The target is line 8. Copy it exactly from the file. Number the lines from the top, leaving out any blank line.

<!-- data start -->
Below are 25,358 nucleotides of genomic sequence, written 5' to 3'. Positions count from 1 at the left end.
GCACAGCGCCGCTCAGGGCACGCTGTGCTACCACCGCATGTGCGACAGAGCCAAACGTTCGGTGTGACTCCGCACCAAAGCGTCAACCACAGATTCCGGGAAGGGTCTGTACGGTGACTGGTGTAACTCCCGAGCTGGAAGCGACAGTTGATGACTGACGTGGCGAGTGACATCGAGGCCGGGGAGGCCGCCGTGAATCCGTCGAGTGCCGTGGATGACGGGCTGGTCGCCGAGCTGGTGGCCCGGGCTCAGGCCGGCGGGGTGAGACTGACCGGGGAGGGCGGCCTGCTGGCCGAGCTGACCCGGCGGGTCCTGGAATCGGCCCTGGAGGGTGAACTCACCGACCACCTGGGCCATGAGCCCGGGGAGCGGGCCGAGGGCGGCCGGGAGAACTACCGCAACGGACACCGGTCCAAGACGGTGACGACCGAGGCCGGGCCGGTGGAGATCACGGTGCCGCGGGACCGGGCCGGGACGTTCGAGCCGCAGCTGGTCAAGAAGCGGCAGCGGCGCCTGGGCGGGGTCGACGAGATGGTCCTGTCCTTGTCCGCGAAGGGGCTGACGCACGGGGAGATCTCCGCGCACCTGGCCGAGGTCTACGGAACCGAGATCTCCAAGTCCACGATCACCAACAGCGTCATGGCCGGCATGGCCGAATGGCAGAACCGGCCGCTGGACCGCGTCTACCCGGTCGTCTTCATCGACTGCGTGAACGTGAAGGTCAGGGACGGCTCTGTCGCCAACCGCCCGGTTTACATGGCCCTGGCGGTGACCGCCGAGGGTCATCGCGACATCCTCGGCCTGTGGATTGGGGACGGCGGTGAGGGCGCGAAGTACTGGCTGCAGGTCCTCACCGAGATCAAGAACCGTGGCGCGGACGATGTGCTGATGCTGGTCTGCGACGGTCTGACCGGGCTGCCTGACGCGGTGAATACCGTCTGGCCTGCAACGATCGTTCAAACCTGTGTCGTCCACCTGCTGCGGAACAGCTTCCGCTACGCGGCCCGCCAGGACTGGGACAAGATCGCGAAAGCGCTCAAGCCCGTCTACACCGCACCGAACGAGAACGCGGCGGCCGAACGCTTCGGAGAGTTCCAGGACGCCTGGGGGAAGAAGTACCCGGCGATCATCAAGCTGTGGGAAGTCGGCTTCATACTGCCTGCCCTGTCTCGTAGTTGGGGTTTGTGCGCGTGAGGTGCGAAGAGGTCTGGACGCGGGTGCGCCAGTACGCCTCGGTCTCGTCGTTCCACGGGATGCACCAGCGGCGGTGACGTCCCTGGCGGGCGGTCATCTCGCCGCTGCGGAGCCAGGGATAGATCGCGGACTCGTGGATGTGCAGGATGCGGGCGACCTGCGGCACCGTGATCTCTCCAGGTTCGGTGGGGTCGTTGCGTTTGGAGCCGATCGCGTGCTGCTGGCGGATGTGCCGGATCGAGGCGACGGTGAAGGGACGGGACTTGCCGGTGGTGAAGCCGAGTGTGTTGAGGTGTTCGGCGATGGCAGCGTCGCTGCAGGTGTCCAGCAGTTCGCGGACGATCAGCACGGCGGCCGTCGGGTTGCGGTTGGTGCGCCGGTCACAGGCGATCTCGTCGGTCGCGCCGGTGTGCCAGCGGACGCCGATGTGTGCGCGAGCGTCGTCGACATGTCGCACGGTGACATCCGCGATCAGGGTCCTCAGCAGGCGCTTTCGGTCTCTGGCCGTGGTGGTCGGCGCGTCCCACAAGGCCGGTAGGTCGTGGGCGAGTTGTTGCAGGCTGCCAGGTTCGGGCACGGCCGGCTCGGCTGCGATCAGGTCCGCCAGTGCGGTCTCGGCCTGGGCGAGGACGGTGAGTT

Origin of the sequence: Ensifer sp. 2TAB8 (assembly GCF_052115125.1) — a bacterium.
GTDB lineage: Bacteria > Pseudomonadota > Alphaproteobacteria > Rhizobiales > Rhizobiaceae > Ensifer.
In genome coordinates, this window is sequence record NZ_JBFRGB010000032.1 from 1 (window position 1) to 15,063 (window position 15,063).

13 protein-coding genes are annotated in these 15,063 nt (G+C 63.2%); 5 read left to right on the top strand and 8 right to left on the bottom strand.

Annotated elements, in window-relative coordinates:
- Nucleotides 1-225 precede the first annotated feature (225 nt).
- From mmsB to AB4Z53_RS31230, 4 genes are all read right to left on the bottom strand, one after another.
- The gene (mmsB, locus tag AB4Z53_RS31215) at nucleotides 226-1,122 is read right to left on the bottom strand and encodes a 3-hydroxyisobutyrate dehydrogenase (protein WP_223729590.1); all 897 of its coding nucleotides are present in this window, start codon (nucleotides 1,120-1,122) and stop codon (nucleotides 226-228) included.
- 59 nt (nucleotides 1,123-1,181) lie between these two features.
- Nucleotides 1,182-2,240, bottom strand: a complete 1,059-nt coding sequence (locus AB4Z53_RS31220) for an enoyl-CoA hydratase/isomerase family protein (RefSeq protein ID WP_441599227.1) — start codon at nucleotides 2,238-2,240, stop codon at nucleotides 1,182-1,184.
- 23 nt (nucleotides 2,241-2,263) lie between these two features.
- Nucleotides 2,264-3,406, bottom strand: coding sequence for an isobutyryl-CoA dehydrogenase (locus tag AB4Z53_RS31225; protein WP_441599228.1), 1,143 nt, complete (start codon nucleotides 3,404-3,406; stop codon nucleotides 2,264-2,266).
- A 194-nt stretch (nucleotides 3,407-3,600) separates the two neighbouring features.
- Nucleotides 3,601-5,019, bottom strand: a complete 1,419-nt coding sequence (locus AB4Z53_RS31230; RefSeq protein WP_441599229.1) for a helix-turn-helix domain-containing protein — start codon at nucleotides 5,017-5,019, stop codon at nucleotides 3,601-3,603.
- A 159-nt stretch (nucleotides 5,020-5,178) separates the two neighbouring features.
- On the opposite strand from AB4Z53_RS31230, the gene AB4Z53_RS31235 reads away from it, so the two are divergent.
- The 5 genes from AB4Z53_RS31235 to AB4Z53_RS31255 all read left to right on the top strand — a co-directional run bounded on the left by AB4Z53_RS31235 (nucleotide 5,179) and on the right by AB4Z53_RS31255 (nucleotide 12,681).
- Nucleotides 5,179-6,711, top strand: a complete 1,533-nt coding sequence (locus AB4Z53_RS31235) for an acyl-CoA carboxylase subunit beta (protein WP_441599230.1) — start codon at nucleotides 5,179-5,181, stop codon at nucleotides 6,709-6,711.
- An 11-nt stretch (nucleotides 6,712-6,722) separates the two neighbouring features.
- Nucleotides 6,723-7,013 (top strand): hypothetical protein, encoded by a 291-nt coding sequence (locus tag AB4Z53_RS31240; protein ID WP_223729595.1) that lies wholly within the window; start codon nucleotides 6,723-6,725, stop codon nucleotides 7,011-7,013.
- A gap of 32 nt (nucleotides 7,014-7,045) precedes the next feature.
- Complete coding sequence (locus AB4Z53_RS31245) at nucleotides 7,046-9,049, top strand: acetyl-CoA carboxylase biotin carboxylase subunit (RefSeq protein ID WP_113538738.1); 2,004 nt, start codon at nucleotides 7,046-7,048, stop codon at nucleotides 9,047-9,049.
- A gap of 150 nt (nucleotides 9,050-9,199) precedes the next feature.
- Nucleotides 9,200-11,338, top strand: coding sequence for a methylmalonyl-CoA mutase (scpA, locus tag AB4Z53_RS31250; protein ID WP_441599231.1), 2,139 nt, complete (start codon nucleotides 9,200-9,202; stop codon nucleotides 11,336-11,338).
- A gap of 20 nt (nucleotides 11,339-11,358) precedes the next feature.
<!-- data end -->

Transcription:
- Nucleotides 1-225 precede the first annotated feature (225 nt).